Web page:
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Desk Pen Edition Of Show Off Your Esterbrooks


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#161 Anne-Sophie

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Posted 09 March 2017 - 05:27

It is a wonderfully of-the-period pink. With matching pen. It's the only one I've ever seen, but then I haven't been looking for Morrisets for very long. The only other colors I've seen are brown, black, brown swirl and red. 

I figured it might be pink, because of the great contrasts it makes with the blue but the cocoa looks mauve in my picture.

The Azure inkwell is exquisite!

Thanks for sharing the un-boxing pictures, it shows how judicious use of cardboard, smaller boxes and wrapping paper could save us from the unbearable waste of redundant plastic packaging.

Back to the pleasant inkwells, I found that Carter Ink made a dark blue and a purple inkwell. I would love to find unusual colors, but so far, the only one I could get were black.

As it happens, a space has been freed for future inkwells eventual display.

Edited by Anne-Sophie, 09 March 2017 - 05:39.

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#162 AAAndrew

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Posted 09 March 2017 - 14:55

The cocoa is a kind of brownish-mauve. It's not a terribly attractive color, but it's very indicative of the period. As is the mid-60's avocado green, the 50's azure blue and the 40's pink. 

 

I'm more of a "representative example" rather than "one of every type" collector. Though I seem to be working on that with Esterbrook dip nibs. I'm up to 78 different numbers and still looking. That doesn't count variations in finish, imprint (556, I'm looking at you!), or date. If those are counted I have 141 different styles of Esterbrook nibs. 

 

We all have our little quirks.  :D


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#163 gweimer1

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Posted 09 March 2017 - 15:00

The cocoa is a kind of brownish-mauve. It's not a terribly attractive color, but it's very indicative of the period. As is the mid-60's avocado green, the 50's azure blue and the 40's pink. 

 

I'm more of a "representative example" rather than "one of every type" collector. Though I seem to be working on that with Esterbrook dip nibs. I'm up to 78 different numbers and still looking. That doesn't count variations in finish, imprint (556, I'm looking at you!), or date. If those are counted I have 141 different styles of Esterbrook nibs.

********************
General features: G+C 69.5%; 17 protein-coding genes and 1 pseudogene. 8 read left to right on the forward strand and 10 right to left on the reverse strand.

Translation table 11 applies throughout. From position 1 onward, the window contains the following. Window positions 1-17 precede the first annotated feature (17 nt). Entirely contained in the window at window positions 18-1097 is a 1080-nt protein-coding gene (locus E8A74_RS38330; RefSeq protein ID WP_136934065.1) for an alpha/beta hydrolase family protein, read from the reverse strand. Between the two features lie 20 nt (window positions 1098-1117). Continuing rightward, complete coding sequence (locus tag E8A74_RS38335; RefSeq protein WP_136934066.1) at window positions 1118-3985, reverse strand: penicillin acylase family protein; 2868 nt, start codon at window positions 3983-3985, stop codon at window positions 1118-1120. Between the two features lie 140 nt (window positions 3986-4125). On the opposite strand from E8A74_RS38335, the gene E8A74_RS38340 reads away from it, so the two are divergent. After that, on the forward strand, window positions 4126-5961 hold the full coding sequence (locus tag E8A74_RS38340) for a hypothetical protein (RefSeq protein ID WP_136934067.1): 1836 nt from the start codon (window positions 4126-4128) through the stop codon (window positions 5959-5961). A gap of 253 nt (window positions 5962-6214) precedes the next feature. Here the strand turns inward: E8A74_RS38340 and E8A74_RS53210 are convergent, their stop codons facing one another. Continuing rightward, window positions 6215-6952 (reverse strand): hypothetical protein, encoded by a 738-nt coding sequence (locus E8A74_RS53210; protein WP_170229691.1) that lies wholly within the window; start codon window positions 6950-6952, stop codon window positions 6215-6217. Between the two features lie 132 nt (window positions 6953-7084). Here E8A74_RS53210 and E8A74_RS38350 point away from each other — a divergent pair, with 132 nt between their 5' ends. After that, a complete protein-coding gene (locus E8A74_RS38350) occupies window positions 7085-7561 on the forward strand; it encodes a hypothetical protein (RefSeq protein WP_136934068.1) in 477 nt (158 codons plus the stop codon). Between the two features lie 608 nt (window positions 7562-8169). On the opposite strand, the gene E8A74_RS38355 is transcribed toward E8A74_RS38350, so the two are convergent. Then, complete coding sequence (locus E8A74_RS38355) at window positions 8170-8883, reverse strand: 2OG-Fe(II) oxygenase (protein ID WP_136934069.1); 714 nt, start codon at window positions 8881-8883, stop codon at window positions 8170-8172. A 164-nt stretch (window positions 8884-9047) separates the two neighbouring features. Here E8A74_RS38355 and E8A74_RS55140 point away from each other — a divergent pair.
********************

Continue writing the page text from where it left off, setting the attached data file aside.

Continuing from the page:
We all have our little quirks.  :D

 

After spending most of my time on Esterbrooks, and the more I learn, this is what I have concluded.

 

Esterbrook is a top quality pen, more like a first tier than lower.  Esterbrook has a unique view of pens - they mastered the art of the writing experience.  They have more nib variations than anyone else.  When they moved to fountain pens, it was a continuation of that.  They made an attractive and durable nib holder (including an ink supply).  They offered few variations of the pen, but still several of the nibs. Esterbrook has, in my mind, always been about the joy of actual writing.



#164 AAAndrew

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Posted 09 March 2017 - 16:58

 

After spending most of my time on Esterbrooks, and the more I learn, this is what I have concluded.

 

Esterbrook is a top quality pen, more like a first tier than lower.  Esterbrook has a unique view of pens - they mastered the art of the writing experience.  They have more nib variations than anyone else.  When they moved to fountain pens, it was a continuation of that.  They made an attractive and durable nib holder (including an ink supply).  They offered few variations of the pen, but still several of the nibs. Esterbrook has, in my mind, always been about the joy of actual writing.